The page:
Tuesday, April 19, 2011

Humble Bungalow China

We have everyday and entertaining china here in the Humble Bungalow.

I opened the glass fronted cupboard doors so that you might see the everyday basics
The white set is Maxwell Williams

The platter on left is vintage English Ironstone
the one on the right is Meissen

Vintage Franciscan Ware in "Sprout"
and a random collection of mugs
Emma Bridgewater, Dunoon, and some vintage Hornsea.

Sandwich and tea cake plate and cup

a gift from Mother when she downsized to her condo

Such a handy set for an afternoon tea

I have other bone china cups and saucers in the dining room cupboards

The entertaining china...
Royal Albert Lavender Rose
as chosen for us by Mr HB's mother and her cousin
back in 1974

Platters teapots and a punch bowl
hiding behind closed doors waiting...
 for a party

Family events, celebrations, buffets, pot lucks, and holidays
all see this china make an entrance

I have only ever broken one piece
it was a large platter 
which to replace was over $200

White china is so versatile
styles can be mixed and matched
I am finding the white everyday pieces to be such a great basic
and they have made their way into the dining room more often than the entertaining china has recently!

Do you have a set for everyday and special occasions?
Or do you have one set for both?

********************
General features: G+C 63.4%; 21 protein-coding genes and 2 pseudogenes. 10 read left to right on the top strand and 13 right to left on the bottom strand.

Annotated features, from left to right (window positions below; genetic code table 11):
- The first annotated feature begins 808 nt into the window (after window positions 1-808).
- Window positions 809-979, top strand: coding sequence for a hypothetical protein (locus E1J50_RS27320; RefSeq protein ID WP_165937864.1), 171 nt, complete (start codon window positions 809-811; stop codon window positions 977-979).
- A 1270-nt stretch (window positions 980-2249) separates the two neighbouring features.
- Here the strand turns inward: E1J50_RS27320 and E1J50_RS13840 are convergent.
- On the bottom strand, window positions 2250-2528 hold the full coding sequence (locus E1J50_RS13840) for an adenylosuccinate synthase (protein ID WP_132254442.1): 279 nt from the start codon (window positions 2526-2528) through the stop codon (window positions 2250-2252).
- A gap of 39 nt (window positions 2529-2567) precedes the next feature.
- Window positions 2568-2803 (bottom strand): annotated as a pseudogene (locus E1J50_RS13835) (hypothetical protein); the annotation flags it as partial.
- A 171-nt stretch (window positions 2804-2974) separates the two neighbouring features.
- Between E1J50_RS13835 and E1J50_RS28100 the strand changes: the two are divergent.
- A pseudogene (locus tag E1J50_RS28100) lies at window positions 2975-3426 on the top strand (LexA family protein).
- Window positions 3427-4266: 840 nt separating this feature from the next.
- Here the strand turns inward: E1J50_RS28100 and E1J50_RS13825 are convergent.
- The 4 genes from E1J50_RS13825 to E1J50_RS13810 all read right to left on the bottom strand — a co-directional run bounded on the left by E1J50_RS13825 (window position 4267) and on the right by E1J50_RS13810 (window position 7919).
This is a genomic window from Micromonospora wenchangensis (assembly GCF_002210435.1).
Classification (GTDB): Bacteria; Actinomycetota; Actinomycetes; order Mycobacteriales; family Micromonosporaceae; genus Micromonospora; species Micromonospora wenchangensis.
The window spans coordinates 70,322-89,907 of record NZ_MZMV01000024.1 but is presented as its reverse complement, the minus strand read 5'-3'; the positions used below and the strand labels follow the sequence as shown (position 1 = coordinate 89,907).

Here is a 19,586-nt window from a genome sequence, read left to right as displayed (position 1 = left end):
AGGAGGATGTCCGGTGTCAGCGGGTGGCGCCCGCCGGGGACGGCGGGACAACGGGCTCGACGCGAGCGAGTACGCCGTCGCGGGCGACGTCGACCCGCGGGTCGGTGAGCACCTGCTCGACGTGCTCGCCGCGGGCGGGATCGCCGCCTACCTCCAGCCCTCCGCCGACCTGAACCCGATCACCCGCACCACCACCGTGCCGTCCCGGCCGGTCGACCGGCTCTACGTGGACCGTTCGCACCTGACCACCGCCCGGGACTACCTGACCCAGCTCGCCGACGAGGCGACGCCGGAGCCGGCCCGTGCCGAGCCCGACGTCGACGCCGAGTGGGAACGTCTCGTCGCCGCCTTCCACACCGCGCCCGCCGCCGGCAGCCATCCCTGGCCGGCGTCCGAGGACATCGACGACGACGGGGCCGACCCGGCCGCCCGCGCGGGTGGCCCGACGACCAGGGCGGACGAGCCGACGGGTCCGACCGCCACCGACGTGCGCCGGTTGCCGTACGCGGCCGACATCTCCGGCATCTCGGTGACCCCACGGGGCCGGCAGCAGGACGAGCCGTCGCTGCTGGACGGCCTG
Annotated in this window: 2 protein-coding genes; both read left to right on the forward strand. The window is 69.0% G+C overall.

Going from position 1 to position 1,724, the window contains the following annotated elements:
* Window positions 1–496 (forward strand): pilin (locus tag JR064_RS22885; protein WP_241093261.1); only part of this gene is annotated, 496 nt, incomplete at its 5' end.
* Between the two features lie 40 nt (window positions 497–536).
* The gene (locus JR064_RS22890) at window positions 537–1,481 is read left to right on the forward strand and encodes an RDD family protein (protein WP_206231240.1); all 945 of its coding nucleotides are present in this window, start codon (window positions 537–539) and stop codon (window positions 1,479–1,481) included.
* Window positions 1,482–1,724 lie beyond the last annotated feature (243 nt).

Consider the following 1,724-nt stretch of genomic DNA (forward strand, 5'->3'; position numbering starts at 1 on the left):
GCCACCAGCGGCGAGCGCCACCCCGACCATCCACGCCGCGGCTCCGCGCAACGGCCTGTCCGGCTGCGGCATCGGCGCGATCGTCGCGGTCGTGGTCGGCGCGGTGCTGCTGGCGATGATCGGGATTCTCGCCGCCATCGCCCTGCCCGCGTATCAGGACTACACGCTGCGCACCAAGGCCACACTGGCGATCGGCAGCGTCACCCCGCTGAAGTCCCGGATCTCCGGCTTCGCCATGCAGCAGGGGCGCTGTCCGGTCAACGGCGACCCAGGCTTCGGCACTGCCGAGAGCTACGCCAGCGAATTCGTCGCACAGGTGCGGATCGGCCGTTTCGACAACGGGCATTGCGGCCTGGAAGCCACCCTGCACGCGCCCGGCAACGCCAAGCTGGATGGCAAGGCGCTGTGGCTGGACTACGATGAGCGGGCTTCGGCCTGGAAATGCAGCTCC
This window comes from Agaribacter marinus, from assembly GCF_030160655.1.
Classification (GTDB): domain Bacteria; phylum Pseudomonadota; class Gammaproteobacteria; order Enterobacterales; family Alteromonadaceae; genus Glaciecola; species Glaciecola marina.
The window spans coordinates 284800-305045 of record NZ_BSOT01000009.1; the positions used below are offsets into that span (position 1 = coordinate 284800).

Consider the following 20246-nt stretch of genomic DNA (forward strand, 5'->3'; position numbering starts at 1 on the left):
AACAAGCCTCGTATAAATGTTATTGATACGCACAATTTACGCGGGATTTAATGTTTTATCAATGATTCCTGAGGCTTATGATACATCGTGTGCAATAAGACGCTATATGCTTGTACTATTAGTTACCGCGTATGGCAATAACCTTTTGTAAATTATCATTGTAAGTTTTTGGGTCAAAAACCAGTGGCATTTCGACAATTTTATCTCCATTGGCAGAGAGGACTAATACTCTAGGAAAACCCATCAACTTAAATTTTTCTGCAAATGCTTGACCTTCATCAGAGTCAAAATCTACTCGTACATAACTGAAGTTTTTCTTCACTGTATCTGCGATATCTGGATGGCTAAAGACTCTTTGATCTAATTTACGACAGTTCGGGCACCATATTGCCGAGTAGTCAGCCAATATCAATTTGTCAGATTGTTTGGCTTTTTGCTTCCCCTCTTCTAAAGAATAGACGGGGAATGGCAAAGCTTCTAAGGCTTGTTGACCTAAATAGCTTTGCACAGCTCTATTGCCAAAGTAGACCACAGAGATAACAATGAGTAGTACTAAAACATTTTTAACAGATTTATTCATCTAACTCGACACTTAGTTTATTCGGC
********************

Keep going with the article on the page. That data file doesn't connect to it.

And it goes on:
What colour/pattern/style do you prefer?


  1. I love Maxwell Williams.

    Here in Australia it is priced well enough to be an everyday luxury.

    I have bought a tea set for when I watch the Royal Wedding next week.

    SSG xxx

    Sydney Shop Girl blog

  2. SSG- I hope that you will show us the tea set...such fun!
    Maxwell Williams is affordable here too.

  3. Leslie, I love your little tea plates! I myself, have so much china I barely have room to store it. lol. I have (just added it up) over $30, 000.00 in today's market, of Minton's Buckingham alone. Shocking how the price( I have the original receipts) has increased!
    I also have so much Royal Doulton, Melrose, (a discontinued pattern), that I use it as my casual china, at the cottage.
    I somehow ended up with all of my family's china and silver; which I have to store along with my own patterns. China is not something I was passionate about; but as the only daughter, I was the obvious caretaker. Now I appreciate and cherish my china, and I do use every place setting, depending upon the occasion, and guest count. Fine china aside; I get the most use out of my "cheap as chips" Corelle. It can go in the microwave, and is almost imposible to break. It's hard to find a negative thing to say about Corelle.

  4. The Duchess of H-


    I would love to see your china, and to imagine that the original receipts were kept.
    You have more space than our tiny Bungalow does..I wonder if you built in storage for all of the china?
    I could do a post about my boat china which is restaurant ware...sturdy and wave worthy! Cheap as Chips too...we are in good company :)

  5. Your china is beautiful! My Nana has given each of us grandaughters many of her pretty English bone china teacups. She's the one that has taught me about bone china, and I can't help but look at the bottom of teacups and saucers to see what pattern they are. Just last week my 4 year old daughter and I had a little tea party using the special teacups from her Great Nana.

  6. Thank you for sharing your china display Hostess.